Manto begins with a discussion of the biopic Puran Bhagat, a film that tells the story of prince Puran, who is rescued from a death sentence by the mystic Gorakhnath and leads an army against a power-hungry general before returning to the life of an ascetic. The film industry immediately wondered if the Hindu community would object to a Muslim playing the part.

He also suggests a cause-and-effect relationship between adopting a Hindu stage name and popular acceptance in the Indian film industry. He mentions the actress Tajour also spelled Tajvar , better known by her stage name, Veena. Before the Partition of India, there used to be a Vidhava Singh [lit.

Manto commends, perhaps ironically, the Sikh community for its steadfastness, and seems to admire Sikhs who, in contrast to the aforementioned Muslim actors and authors, are unwilling to change their names. He begins by praising Sardar Kharak Singh. Manto tells us that it has been a long time since Kharak [lit. Still, Manto continues the pun one must applaud the fact that the idea to change his kharkhar -ing [creaking; rattling] name has not occurred to him. Manto then satirizes the kind of progressivism that seeks to transcend region or community as he imagines that even if Sikhs named Lahora Singh, Peshavara Singh, Pahavara Singh all of whose names are geographically marked became progressive poets, they would not change their names.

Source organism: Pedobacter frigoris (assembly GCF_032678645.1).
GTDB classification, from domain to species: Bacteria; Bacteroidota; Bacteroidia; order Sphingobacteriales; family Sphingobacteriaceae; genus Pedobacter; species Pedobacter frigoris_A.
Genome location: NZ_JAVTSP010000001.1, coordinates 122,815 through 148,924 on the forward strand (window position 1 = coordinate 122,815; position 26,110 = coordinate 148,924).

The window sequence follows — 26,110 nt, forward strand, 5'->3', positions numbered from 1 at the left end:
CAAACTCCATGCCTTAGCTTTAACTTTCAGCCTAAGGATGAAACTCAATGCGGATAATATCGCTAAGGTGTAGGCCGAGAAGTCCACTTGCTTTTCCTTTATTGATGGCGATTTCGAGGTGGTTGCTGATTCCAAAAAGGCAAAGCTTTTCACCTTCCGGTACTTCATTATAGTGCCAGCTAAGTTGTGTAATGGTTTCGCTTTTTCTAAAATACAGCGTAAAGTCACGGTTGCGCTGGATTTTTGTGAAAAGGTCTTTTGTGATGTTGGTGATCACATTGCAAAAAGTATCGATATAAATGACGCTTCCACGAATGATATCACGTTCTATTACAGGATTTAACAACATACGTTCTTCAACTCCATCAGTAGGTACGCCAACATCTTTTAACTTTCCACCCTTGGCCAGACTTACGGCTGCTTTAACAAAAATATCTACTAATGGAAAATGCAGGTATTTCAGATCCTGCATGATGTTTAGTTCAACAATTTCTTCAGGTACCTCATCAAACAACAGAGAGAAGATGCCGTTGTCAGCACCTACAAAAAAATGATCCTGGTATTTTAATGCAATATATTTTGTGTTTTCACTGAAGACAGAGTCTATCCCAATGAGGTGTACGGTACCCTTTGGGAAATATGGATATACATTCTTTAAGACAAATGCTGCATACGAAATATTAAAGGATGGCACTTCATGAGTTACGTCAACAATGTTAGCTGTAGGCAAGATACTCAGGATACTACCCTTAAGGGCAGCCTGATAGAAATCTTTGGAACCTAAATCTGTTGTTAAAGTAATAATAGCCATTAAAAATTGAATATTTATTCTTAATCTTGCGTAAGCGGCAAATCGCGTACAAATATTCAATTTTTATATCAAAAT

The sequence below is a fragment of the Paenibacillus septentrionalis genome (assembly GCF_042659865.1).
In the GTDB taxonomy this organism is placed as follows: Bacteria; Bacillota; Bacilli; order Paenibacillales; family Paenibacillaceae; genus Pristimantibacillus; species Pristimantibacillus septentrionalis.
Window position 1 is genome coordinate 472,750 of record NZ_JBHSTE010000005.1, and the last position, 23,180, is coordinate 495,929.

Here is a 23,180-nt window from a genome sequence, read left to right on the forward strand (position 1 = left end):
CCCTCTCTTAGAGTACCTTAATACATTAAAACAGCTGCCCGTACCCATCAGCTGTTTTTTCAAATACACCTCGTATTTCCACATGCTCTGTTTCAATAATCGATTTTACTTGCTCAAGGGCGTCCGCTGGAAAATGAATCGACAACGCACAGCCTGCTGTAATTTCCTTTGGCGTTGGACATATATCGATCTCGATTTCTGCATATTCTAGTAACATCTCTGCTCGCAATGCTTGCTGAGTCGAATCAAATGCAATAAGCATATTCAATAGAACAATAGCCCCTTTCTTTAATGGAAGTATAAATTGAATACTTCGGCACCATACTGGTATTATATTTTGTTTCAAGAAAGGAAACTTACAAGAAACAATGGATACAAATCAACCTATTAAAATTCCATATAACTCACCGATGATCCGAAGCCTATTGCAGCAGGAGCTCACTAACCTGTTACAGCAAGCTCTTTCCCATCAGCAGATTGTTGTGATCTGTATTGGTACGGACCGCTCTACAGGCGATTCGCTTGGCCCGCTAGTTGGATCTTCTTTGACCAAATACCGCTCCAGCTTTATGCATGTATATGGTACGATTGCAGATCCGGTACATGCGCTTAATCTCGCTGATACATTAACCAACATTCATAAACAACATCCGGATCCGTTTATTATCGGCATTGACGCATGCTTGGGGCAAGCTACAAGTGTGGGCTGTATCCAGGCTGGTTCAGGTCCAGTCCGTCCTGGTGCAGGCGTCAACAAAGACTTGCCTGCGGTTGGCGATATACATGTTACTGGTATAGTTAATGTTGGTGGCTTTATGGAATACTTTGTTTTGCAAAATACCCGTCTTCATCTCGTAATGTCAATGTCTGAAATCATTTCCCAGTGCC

He concludes the essay:. New names are not to be found despite extensive and exhaustive search. My thought is that Tamancha Jan has blazed an entirely new trail.

In this case, that language is the terminology of war and the rhetoric of violence. In this corpus of literature, and in the Shia community in South Asia in general, the name Yazid is detested and associated with filth and impurity. Indeed, the name Yazid typically functions as a metonymy for un-Islamic and tyrannical rule, and is contrasted with the righteous Husain, whose martyrdom symbolizes the rescuing of Islam from the unrighteous.

The refrain resonates with Karimdad, who wishes to put Partition and its violence behind him and move on with his life. Some readers interpret the name as meaning life or living. Karimdad is enamored of Jinan, and tells her that she looks more beautiful now that she is pregnant. Jinan is embarrassed, and covers her stomach.